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  HOME | Bolivia

Brazil Says Bolivia Will Remain Key Energy Supplier

LA PAZ – Brazil’s new ambassador to Bolivia confirmed on Friday that the South American giant would need to import more natural gas and also electricity from the Andean nation in the future, saying negotiations for those energy purchases are underway but will take time to define.

Raymundo Santos Rocha Magno addressed the issue at a press conference in which he reviewed the main bilateral integration projects now under discussion, including the extension of the current 20-year contract for natural gas sales, which expires in 2019.

“Will Brazil have sufficient gas in the future to tell Bolivia it doesn’t does need any more (imports)? I don’t think that’ll be the case,” Rocha Magno said.

He added that as Brazil – currently in recession – recovers its prior growth levels “there will be more need for gas” and Bolivia has the conditions to export that fossil fuel.

Bolivia exports around 32 million cubic meters (1.1 billion cubic feet) of natural gas per day to Brazil at a price of around $5 per million British thermal units, or half the price it received prior to the sharp drop in global energy prices.

Bolivian authorities have said they will seek a higher price in their negotiations with Brazil.

Rocha Magno also highlighted plans for building bi-national power plants, projects that he said were part of the Bolivian government’s vision of transforming the Andean nation into the Southern Cone’s “energy hub.”

“The need for electricity will be very big and Bolivia will certainly be able to export its power to Brazil,” he said.

The plans discussed to date include construction of thermoelectric and hydroelectric plants in Bolivia’s Amazon region.

Those power stations would have a combined installed capacity of at least 7,500 megawatts, or nearly seven times Bolivia’s current demand for electricity.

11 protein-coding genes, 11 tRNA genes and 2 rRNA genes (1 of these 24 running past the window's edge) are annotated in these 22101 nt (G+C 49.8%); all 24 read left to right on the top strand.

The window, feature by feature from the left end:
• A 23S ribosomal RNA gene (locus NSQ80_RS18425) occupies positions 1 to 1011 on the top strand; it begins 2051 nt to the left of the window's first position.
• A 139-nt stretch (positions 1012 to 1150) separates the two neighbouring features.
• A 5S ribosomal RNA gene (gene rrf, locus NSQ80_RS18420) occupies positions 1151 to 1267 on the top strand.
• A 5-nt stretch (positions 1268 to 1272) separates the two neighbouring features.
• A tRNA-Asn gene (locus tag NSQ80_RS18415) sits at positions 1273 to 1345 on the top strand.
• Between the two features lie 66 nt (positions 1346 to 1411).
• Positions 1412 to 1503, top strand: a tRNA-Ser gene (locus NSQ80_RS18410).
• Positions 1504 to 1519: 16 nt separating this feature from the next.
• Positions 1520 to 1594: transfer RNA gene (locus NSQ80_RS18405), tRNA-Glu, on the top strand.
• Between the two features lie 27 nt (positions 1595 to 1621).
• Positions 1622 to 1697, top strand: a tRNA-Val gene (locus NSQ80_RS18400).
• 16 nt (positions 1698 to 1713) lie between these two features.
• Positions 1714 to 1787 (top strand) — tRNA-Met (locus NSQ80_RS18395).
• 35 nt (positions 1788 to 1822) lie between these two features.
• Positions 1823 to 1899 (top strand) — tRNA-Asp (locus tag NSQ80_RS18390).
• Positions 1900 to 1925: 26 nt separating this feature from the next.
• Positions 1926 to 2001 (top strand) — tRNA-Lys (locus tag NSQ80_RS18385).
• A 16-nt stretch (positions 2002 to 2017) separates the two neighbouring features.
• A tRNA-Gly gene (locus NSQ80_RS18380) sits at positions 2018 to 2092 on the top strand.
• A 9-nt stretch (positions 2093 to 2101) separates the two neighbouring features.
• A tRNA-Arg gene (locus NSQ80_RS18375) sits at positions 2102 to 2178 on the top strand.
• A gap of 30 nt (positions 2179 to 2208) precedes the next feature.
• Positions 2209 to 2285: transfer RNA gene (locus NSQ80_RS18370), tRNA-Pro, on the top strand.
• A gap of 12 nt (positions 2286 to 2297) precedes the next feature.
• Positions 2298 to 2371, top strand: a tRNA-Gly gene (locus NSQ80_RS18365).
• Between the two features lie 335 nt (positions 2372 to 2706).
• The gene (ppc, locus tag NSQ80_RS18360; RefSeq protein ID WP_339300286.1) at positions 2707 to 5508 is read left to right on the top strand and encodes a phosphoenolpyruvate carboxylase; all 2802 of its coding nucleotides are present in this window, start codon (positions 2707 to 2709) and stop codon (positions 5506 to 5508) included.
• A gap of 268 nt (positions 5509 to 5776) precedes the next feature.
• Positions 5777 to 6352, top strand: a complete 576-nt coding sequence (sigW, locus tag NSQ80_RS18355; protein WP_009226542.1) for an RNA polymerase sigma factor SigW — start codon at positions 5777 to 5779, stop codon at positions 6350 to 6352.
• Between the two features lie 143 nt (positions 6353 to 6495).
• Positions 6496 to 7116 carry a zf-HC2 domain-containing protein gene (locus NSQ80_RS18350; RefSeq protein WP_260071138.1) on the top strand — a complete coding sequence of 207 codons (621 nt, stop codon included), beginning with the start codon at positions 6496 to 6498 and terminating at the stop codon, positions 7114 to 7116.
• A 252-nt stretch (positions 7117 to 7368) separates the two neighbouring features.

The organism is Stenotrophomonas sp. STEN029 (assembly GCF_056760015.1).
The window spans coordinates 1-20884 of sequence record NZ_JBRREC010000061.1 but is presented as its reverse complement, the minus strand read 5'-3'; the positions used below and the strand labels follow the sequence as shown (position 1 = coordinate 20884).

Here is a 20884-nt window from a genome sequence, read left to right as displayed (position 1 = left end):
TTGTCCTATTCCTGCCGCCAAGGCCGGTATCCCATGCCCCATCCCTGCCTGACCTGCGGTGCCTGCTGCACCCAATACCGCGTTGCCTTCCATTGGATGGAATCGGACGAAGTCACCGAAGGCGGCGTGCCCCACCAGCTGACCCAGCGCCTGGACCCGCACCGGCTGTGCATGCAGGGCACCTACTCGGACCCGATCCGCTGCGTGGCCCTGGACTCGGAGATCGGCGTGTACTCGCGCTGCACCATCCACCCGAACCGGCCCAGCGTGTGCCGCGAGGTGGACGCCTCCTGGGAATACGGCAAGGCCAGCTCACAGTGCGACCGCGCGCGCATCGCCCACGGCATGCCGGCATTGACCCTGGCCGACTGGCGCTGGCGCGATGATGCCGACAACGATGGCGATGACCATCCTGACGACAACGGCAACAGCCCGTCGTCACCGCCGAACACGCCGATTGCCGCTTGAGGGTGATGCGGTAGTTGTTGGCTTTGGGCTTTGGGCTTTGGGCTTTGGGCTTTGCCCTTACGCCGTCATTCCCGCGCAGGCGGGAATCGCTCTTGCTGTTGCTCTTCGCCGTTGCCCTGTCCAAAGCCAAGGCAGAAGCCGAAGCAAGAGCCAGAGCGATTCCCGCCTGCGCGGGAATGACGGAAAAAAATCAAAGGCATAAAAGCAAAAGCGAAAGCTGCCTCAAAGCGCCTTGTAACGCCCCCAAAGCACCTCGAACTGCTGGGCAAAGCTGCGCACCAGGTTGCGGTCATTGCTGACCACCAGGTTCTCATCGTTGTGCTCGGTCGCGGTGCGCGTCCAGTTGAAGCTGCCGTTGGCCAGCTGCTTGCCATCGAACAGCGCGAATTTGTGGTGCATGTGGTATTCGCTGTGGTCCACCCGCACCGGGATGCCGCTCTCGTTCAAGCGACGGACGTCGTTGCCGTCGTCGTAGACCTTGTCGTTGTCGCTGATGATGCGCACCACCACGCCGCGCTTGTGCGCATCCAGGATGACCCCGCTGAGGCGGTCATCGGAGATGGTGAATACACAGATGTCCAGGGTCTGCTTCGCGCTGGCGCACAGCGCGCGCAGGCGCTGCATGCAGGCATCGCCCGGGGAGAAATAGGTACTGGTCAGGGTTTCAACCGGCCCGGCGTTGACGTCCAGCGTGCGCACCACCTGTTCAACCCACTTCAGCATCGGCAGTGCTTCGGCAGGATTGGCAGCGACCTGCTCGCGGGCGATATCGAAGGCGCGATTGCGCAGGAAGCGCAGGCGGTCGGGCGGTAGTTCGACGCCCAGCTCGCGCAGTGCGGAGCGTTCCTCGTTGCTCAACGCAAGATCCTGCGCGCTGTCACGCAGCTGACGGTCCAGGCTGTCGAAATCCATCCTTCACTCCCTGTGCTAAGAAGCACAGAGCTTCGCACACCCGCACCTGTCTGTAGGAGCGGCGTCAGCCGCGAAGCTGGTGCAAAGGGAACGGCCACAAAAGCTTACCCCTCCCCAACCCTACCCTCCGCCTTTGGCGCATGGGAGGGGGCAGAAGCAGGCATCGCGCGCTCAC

Regarding a La Paz-promoted bi-oceanic rail project that would link Brazil and Peru via landlocked Bolivia, he said he strongly supported the initiative as a means of improving regional transportation infrastructure.

“From my standpoint, I’m not involved in the negotiations, I can’t say (anything) officially, but for me (it) makes perfect sense that Bolivia would be a part of this project in some way,” the ambassador said.

Bolivian President Evo Morales has said it would be cheaper and have a greater impact on regional integration if the proposed bi-oceanic railway were to traverse Brazil, Bolivia and Peru instead of only Brazilian and Peruvian territory.

Morales said earlier this week that he had spoken with Peruvian counterpart Ollanta Humala about potential projects to convert Peru’s Pacific ports into “megaports” capable of handling large export volumes.

“We’re very hopeful that some Peruvian ports will become megaports for the export of millions and millions of tons (of cargo) to other continents, not only to Europe but especially to Asia,” Morales said in a speech Tuesday.

Bolivia uses Chile’s Pacific ports for its imports and exports, but Morales’ administration has complained repeatedly about problems with the services at those terminals and said his country has decided to invest in Peruvian ports.

 

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